Desperate and muted (in a positive way) story of one man's efforts to tack together both daughter's future and personal position. Director Cristian Mungiu uses scalpel to frame lead character and social problems in Romania's periphery in front of each other.
Adrian Titieni (as Romeo) gives one of the most outstanding male performances in European cinema this year.
A feel-bad movie from what seems to be a very dreary country... with a thriving Cinema. Is it the comfortable life here in USA that makes our Cinema so weak? Does hardship beget better art? Does poetry come from sadness more easily than from contentment? Or is it not really joy but just the smug nature of life in America which dulls our Cinema? Or the need for greater and greater spectacle, forsaking meaning & depth?
A slow-burn mystery couches an implosive portrait of institutional rot. That description sounds incendiary, and Mungiu certainly doesn't hide his feelings about the state of Romania. But his film is also one of deep empathy for those living in a world where personal/political corruption feels like the only answer. No wasted scenes—just a potent hope that the problems of the last generation can be sorted by the next.
GRADUATION is quintessential of the Romanian New Wave in that it deals so directly w/ the kind of blasé workaday corruption which transverses Romanian society as depicted again and again in its contemporary cinema. What makes GRADUATION very strong -- much stronger than BEYOND THE HILLS -- is its marriage of this vision to a residing moral ambiguity. This is not farce nor is it excoriating screed. It is human.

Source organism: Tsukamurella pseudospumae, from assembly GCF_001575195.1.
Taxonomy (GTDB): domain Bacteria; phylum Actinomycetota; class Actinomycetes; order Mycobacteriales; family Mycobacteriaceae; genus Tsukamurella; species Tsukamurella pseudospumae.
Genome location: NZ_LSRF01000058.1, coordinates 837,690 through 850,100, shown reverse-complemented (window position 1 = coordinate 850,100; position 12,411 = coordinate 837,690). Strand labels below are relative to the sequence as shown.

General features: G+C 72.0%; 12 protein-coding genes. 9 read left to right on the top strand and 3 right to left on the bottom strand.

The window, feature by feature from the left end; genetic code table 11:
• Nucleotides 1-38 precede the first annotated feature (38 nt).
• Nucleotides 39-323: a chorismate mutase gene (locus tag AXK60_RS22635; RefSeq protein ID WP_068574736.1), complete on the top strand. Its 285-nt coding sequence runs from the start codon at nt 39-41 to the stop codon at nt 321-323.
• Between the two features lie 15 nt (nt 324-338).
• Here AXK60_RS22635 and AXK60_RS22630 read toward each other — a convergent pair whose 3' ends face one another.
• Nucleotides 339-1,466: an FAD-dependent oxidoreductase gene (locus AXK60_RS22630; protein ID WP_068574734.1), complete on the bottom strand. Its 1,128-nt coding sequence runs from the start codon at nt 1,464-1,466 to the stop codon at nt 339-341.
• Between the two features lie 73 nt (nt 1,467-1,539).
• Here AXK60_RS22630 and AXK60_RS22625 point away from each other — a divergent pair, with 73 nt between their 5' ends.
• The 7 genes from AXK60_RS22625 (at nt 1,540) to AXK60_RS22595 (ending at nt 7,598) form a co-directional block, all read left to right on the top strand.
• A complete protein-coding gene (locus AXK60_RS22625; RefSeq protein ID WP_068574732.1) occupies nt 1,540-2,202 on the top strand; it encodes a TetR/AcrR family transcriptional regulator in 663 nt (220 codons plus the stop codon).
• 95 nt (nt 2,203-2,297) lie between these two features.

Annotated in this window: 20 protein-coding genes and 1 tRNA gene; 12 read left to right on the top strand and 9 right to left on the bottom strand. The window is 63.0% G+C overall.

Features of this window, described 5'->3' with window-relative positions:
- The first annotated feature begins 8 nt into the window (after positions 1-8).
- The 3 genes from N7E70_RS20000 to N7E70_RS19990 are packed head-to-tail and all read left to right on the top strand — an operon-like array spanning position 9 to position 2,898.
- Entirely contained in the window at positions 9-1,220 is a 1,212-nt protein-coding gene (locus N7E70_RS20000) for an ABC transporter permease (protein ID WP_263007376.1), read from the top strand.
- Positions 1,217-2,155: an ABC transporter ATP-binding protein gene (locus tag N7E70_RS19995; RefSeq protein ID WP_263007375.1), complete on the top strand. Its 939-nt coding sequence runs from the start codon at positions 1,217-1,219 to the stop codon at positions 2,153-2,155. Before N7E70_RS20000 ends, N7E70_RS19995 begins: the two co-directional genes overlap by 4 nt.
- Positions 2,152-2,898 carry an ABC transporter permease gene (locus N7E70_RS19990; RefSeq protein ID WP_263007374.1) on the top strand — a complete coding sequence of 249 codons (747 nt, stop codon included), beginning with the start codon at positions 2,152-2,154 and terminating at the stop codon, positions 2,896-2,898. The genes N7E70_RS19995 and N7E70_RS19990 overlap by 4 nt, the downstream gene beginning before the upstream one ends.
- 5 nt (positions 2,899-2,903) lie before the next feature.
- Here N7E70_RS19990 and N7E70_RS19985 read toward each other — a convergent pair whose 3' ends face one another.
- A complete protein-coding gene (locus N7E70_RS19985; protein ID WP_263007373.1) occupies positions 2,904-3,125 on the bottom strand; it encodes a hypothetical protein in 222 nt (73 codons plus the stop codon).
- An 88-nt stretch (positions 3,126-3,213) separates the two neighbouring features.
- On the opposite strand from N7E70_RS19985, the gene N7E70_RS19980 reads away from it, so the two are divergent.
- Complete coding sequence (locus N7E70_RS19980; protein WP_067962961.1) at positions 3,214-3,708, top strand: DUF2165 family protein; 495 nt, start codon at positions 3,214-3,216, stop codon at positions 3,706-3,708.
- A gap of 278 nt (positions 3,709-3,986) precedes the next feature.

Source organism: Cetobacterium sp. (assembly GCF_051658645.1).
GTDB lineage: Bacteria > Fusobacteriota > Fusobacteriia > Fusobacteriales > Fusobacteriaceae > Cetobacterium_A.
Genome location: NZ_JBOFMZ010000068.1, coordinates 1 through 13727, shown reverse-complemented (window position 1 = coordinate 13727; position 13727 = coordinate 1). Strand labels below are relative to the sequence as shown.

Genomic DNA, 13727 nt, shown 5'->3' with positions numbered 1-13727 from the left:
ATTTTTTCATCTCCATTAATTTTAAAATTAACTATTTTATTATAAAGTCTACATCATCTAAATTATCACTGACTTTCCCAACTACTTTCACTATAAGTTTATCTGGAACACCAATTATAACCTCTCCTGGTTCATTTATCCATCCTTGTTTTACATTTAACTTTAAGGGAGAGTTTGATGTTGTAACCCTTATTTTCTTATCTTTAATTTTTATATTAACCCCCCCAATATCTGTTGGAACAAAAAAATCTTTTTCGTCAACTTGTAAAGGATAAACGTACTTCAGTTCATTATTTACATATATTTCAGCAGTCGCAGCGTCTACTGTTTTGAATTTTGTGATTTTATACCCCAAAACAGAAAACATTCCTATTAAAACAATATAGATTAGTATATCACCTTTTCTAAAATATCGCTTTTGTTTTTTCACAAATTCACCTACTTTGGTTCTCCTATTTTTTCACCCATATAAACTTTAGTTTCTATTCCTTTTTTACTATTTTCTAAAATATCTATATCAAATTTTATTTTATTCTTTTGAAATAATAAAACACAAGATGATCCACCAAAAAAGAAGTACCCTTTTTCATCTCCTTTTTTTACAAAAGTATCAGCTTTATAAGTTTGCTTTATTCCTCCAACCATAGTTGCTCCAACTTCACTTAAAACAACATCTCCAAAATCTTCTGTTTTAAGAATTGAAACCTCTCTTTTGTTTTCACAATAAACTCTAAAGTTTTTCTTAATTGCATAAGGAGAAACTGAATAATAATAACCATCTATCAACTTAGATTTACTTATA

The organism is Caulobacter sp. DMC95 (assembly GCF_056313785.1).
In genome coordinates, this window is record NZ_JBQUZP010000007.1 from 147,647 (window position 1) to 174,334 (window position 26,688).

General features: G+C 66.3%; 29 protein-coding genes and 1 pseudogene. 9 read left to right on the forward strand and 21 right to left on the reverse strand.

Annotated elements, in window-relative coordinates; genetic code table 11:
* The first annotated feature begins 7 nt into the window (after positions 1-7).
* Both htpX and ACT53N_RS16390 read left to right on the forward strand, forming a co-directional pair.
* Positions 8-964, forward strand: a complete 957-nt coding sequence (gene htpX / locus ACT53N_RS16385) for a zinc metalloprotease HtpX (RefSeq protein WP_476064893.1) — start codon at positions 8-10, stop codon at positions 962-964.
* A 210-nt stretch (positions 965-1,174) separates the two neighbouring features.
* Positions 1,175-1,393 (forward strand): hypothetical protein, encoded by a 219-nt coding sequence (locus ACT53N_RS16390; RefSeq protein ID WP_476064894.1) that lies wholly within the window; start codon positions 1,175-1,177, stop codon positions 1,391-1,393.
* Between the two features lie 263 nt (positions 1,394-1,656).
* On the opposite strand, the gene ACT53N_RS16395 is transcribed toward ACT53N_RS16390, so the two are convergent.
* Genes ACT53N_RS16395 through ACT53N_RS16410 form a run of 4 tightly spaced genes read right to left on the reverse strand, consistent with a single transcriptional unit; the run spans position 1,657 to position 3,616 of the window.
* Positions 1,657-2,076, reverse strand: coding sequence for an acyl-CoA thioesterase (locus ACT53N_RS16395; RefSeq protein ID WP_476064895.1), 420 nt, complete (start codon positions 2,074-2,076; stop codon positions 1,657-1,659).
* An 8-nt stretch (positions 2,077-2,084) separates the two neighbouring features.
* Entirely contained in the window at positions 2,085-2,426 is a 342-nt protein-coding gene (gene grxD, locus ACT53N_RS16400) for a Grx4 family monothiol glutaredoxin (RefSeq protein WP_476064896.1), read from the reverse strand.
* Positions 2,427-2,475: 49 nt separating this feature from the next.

I was slightly disappointed by this, given the caliber of Mungiu's previous effort, 4 Months 3 Weeks and 2 Days. But this was still a very solid film and an interesting critique on the legal system in Romania.
Mungiu solidifies his crown in this highly intelligent, philosophical pondering of morals, ethics and corruption that also manages to make for astute political commentary while being a cautionary tale about living vicariously through our offspring. The acting is spot on and the withholding and subsequent releasing of story/character information perfectly paced. 4.5 stars
I will always appreciate 'kitchen sink' social realism melodramas with complex characterisation. The flawed protagonist is partially redeemed by his impassioned pursuit to 'free' his daughter from the oppressive criminal locale through educational aspiration, even if his extra-marital affair and his fraudulent methods of emancipation are highly problematic. This may not be Mungiu's finest but the arc is strong.